In his dialogue “Phaedo”, Plato defines the purpose of a philosopher and says that the aim of a philosopher is to free his soul from the bondage of the body. In other words, the philosopher should cleanse his soul from all the passions with the help of virtues. Only in this case will courage, chastity and justice be valid. Meanwhile, the truth, which is the goal of philosophy, is cleansing from all the passions, and chastity, justice and courage are the means of such purification (Phaedo, 69b-e).

While a philosopher is alive, all his desires need to be directed towards comprehension of virtue and reason. Above all, a philosopher needs to decorate the soul not with perishable decorations, but with abstinence, justice, courage, freedom and truth. He should not chase elusive benefits, such as bodily pleasures, wealth and clothes (Phaedo, 82c).

Socrates mentions four cardinal virtues. Their purpose is not only of political significance, but, first of all, in their purifying functions. The main such virtue is understanding, which gives a reasonable and valid basis for courage, chastity and justice. Raison d’être of the matter is to be enriched spiritually in this life, and prepare the soul, adorned with genuine benefits, for the transition to the other world (Phaedo, 64e).

Socrates emphasizes that the purity of the soul is contaminated by injustice, intemperance, cowardice and ignorance, which all together make the soul a prisoner of its body. The purification of the soul is associated with physical and mental discipline that transforms man from inside and likens him\her to the deity. Prudence, justice, courage, and wisdom are the means of such purification. All these virtues are a target for the philosophical search. People can discover these virtues inside themselves after purification. Such inner purification can be compared to the restoration of the soul (Phaedo, 66a). Because of this inner vision, a person can distinguish between good and evil, virtue and vice.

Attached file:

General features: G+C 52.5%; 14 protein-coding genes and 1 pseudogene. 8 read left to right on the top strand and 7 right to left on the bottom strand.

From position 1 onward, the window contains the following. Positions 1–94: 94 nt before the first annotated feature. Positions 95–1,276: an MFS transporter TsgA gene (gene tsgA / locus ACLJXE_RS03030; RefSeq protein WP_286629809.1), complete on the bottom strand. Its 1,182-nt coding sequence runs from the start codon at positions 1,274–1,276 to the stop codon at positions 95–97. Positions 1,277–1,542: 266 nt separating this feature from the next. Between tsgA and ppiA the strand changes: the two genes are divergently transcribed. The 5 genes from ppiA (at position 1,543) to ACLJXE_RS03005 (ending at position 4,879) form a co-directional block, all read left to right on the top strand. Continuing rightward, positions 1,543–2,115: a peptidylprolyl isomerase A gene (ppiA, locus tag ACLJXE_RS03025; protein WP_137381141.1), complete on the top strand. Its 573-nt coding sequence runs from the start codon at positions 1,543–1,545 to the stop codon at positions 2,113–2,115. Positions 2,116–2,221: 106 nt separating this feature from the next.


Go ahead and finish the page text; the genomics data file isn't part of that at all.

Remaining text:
However, Socrates speaks of a habitual virtue, which is not an internal property of the human inner world. If a person does good things just out of habit, his behavior will be only a reflection of the environment. In other words, a virtue acquired via education is unstable and easily slips out of the soul. Virtues must be bound to the soul through the dialectic. A philosopher who truly loves wisdom and hopes to reach it in the afterlife will die with pleasure. If a person meets death with a sense of grief, they do not love wisdom, but the body. Courage and self-control are priceless only when these virtues are not influenced by fear, but united with wisdom.

Thus, Plato believed that the essence of every virtue lies in the knowledge, i.e. the knowledge of what one should do and not do. At the same time, knowledge and understanding were not abstract notions. These were the principles of human life, which gave life and created the structure of the latter. Antique virtue is not just knowledge and understanding, but the mind’s ability to choose the true goodness.